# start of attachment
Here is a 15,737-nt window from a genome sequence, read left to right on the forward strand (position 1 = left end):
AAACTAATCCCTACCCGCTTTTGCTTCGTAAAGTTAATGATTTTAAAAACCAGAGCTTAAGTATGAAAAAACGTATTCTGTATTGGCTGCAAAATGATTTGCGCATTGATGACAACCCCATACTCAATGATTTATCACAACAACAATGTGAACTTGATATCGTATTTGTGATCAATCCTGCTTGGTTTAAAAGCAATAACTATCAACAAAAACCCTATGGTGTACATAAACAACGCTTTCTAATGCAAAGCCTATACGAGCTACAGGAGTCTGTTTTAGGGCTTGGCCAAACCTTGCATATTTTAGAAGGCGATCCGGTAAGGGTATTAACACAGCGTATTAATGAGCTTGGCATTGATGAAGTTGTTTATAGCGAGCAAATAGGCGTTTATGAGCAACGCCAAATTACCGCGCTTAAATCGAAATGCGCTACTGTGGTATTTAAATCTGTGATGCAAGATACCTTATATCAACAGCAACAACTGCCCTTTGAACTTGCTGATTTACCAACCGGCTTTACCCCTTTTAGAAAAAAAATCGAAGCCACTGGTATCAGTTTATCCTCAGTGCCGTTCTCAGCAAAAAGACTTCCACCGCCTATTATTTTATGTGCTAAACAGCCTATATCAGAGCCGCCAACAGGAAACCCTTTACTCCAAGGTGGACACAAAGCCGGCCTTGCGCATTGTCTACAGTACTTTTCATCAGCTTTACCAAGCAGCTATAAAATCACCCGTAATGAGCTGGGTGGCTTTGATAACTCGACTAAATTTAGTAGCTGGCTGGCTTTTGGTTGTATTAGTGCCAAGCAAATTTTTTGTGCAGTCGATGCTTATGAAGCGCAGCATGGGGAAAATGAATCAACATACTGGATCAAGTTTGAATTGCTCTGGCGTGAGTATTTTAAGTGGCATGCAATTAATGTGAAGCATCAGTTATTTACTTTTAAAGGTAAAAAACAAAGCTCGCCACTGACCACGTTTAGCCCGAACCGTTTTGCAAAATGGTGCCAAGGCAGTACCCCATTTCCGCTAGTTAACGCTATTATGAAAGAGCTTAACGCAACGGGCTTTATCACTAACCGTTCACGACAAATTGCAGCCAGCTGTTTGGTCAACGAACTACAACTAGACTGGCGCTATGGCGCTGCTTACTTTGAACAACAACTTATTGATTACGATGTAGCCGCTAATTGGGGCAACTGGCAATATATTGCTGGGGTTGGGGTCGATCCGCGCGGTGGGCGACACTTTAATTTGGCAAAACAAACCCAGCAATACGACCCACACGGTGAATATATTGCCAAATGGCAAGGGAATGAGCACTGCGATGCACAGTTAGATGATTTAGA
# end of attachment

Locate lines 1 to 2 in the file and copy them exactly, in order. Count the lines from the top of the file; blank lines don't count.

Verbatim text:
Here is a 15,737-nt window from a genome sequence, read left to right on the forward strand (position 1 = left end):
AAACTAATCCCTACCCGCTTTTGCTTCGTAAAGTTAATGATTTTAAAAACCAGAGCTTAAGTATGAAAAAACGTATTCTGTATTGGCTGCAAAATGATTTGCGCATTGATGACAACCCCATACTCAATGATTTATCACAACAACAATGTGAACTTGATATCGTATTTGTGATCAATCCTGCTTGGTTTAAAAGCAATAACTATCAACAAAAACCCTATGGTGTACATAAACAACGCTTTCTAATGCAAAGCCTATACGAGCTACAGGAGTCTGTTTTAGGGCTTGGCCAAACCTTGCATATTTTAGAAGGCGATCCGGTAAGGGTATTAACACAGCGTATTAATGAGCTTGGCATTGATGAAGTTGTTTATAGCGAGCAAATAGGCGTTTATGAGCAACGCCAAATTACCGCGCTTAAATCGAAATGCGCTACTGTGGTATTTAAATCTGTGATGCAAGATACCTTATATCAACAGCAACAACTGCCCTTTGAACTTGCTGATTTACCAACCGGCTTTACCCCTTTTAGAAAAAAAATCGAAGCCACTGGTATCAGTTTATCCTCAGTGCCGTTCTCAGCAAAAAGACTTCCACCGCCTATTATTTTATGTGCTAAACAGCCTATATCAGAGCCGCCAACAGGAAACCCTTTACTCCAAGGTGGACACAAAGCCGGCCTTGCGCATTGTCTACAGTACTTTTCATCAGCTTTACCAAGCAGCTATAAAATCACCCGTAATGAGCTGGGTGGCTTTGATAACTCGACTAAATTTAGTAGCTGGCTGGCTTTTGGTTGTATTAGTGCCAAGCAAATTTTTTGTGCAGTCGATGCTTATGAAGCGCAGCATGGGGAAAATGAATCAACATACTGGATCAAGTTTGAATTGCTCTGGCGTGAGTATTTTAAGTGGCATGCAATTAATGTGAAGCATCAGTTATTTACTTTTAAAGGTAAAAAACAAAGCTCGCCACTGACCACGTTTAGCCCGAACCGTTTTGCAAAATGGTGCCAAGGCAGTACCCCATTTCCGCTAGTTAACGCTATTATGAAAGAGCTTAACGCAACGGGCTTTATCACTAACCGTTCACGACAAATTGCAGCCAGCTGTTTGGTCAACGAACTACAACTAGACTGGCGCTATGGCGCTGCTTACTTTGAACAACAACTTATTGATTACGATGTAGCCGCTAATTGGGGCAACTGGCAATATATTGCTGGGGTTGGGGTCGATCCGCGCGGTGGGCGACACTTTAATTTGGCAAAACAAACCCAGCAATACGACCCACACGGTGAATATATTGCCAAATGGCAAGGGAATGAGCACTGCGATGCACAGTTAGATGATTTAGA